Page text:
UK visa favoured by Russian oligarchs needs revising, says report
The tier 1 investor visa for wealthy individuals has been exploited and given without adequate vetting, according to the report
London — A costly visa favoured by Russian oligarchs and other wealthy investors should be completely revised because it has been widely exploited and applicants are not adequately vetted, according to a report that lays out the scale of the country’s infiltration in UK society and politics.
“The UK welcomed Russian money, and few questions — if any — were asked about the provenance of this considerable wealth,” according to the report published on Tuesday by a panel of lawmakers. “One key measure would be an overhaul of the tier 1 (investor) visa programme — there needs to be a more robust approach to the approval process for these visas.”
The programme, which is open to those from outside the European Economic Area and Switzerland, is appealing to ultra-rich foreigners as it allows recipients to stay in the UK for three years and four months in exchange for a £2m investment.
London has long been a particularly appealing jurisdiction for billionaire Russians to do business, hold their wealth and educate their children, so much so that the capital has been nicknamed Londongrad. The report not only criticised the embrace of Russian oligarchs but the cottage industry of “enablers” that formed around it.
“Any measures now being taken by the government are not preventative but rather constitute damage limitation,” the report said. “Lawyers, accountants, estate agents and PR professionals have played a role, wittingly or unwittingly, in the extension of Russian influence, which is often linked to promoting the nefarious interests of the Russian state.”
Any visa changes could hamper other wealthy foreigners from around the world seeking a foothold in Britain. Chinese investors have increasingly turned to the visa in recent years, which has drawn the attention of Westminster before.
The UK home office announced a suspension in late 2018 to implement changes designed to mitigate money-laundering and organised crime threats. It later reversed course. Still, many regard the report’s findings as already out of date after Prime Minister Boris Johnson dragged his feet over its publication.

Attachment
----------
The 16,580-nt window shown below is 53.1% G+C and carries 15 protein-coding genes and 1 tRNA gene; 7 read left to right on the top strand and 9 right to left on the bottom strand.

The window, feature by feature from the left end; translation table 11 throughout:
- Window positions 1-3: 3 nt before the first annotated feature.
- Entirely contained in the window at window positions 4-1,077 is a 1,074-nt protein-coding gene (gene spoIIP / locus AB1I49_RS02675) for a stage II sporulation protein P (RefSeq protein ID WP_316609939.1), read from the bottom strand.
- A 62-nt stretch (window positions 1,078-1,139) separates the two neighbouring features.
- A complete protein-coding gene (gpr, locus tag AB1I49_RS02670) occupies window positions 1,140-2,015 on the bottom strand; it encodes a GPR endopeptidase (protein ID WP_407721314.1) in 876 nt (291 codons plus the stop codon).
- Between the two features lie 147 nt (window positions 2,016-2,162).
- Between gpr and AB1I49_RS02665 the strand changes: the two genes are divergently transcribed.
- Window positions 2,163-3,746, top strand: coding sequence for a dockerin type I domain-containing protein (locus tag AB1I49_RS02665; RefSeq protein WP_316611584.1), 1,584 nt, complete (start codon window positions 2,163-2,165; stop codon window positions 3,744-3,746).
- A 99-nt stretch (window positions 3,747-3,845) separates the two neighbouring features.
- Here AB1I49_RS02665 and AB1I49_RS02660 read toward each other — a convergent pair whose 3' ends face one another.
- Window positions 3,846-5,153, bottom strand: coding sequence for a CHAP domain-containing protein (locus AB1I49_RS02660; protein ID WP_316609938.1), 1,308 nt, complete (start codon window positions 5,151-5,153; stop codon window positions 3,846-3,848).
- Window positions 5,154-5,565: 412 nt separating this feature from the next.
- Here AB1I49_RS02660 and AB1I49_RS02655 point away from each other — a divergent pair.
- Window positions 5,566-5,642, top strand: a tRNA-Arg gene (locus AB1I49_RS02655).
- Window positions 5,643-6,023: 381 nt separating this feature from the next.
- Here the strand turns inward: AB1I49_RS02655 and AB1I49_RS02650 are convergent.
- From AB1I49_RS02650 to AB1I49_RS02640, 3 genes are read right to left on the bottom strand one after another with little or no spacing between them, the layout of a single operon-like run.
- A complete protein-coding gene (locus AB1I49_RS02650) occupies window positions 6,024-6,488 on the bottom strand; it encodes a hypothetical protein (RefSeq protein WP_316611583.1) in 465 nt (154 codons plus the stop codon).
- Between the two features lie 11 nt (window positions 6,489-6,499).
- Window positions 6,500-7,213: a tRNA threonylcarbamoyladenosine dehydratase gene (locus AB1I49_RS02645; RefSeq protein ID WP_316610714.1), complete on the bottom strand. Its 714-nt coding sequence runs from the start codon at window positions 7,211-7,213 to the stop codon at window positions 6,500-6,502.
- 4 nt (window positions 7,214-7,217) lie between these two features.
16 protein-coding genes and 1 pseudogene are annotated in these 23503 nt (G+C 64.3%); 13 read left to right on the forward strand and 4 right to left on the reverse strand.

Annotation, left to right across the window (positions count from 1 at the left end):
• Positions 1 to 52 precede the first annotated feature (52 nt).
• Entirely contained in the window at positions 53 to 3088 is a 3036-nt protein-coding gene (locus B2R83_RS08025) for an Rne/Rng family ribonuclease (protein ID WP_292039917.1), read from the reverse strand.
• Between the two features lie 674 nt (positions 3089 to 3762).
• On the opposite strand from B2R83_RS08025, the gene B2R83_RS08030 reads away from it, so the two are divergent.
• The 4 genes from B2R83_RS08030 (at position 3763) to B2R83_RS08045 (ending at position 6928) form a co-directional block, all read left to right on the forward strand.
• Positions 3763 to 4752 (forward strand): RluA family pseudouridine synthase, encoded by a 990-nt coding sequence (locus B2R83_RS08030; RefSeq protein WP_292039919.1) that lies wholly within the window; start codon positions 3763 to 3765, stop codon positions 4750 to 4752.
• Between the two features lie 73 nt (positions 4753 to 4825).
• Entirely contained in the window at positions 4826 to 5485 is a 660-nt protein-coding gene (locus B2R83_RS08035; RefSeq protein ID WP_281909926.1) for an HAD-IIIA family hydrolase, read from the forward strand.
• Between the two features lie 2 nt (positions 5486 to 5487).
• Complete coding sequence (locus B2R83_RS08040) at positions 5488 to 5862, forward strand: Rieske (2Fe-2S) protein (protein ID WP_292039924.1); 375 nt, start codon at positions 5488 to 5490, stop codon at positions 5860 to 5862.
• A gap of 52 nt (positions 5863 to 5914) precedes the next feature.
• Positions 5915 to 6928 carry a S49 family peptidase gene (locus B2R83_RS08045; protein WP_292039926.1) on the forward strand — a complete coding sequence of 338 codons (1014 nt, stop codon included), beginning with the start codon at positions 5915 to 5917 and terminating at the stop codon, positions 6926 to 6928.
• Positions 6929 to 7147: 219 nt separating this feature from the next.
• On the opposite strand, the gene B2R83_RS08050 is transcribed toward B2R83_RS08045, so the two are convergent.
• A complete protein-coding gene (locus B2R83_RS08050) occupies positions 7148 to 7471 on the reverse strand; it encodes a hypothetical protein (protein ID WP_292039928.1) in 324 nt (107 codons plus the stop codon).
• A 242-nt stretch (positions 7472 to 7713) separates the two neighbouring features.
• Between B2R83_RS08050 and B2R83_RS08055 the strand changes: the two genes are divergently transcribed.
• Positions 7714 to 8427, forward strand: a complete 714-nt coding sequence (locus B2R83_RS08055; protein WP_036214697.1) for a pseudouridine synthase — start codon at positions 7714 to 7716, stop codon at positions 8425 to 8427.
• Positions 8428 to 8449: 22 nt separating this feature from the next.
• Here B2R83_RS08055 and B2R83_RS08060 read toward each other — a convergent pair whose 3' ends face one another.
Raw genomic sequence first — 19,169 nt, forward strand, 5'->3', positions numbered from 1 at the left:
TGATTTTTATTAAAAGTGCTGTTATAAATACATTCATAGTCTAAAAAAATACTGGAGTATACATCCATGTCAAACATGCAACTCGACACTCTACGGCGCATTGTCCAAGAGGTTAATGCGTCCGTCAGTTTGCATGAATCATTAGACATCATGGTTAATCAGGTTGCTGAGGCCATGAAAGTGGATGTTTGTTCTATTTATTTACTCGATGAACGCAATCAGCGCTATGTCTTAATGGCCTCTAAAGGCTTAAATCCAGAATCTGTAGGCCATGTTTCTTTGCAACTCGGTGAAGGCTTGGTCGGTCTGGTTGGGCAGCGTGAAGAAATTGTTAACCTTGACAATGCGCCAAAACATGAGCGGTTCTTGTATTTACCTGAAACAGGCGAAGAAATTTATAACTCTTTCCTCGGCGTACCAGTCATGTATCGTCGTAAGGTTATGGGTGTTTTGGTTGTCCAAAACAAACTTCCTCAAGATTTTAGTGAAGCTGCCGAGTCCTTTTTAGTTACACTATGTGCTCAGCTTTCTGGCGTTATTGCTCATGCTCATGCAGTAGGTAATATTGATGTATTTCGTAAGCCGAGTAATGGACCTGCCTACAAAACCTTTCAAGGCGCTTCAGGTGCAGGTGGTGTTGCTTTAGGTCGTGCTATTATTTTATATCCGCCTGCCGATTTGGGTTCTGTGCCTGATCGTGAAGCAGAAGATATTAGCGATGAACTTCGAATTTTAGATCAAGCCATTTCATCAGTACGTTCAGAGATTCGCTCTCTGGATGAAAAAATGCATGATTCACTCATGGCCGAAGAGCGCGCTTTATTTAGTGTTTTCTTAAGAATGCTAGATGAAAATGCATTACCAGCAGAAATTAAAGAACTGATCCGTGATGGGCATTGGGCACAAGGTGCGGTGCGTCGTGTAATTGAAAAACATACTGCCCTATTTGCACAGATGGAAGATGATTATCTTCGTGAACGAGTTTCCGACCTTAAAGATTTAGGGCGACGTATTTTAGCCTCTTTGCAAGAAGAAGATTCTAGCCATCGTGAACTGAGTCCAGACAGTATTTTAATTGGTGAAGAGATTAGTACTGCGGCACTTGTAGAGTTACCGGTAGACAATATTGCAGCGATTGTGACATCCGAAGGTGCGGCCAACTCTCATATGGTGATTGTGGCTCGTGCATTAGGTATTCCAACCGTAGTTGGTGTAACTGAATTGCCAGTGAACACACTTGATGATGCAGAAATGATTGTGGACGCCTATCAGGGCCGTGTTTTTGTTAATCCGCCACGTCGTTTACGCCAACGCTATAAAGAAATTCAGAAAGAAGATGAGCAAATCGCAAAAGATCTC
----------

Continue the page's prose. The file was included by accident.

“The UK investor visa category went through some changes already, last year,” Farzin Yazdi, head of investor visa at Shard Capital Partners, said by e-mail.
The UK has issued about 1,000 tier 1 investor visas in the past three years and about 100 applicants were Russian compared to about 500 from China, according to data from the UK home office compiled by Shard Capital.
Overall numbers have fallen sharply since 2015 after the government introduced new anti-money laundering, due diligence checks and doubled the required investment.
The report also criticised a tool introduced by the National Crime Agency — the UK’s version of the FBI — in 2018 to combat money-laundering. Unexplained wealth orders force individuals, with assets worth more than £50,000, to prove their funds are from legitimate sources. Failure to comply with the order can allow a court to freeze the assets.
While the orders appear to provide the NCA “with more clout and greater powers, the reality is that it is highly probable that the oligarchy will have the financial means to ensure their lawyers — a key group of professional enablers — find ways to circumvent this legislation”, the report said.
In April, the family of Kazakhstan’s former president overturned a freeze on their £80m property portfolio, in what was likely the first time a wealth order has been successfully challenged.
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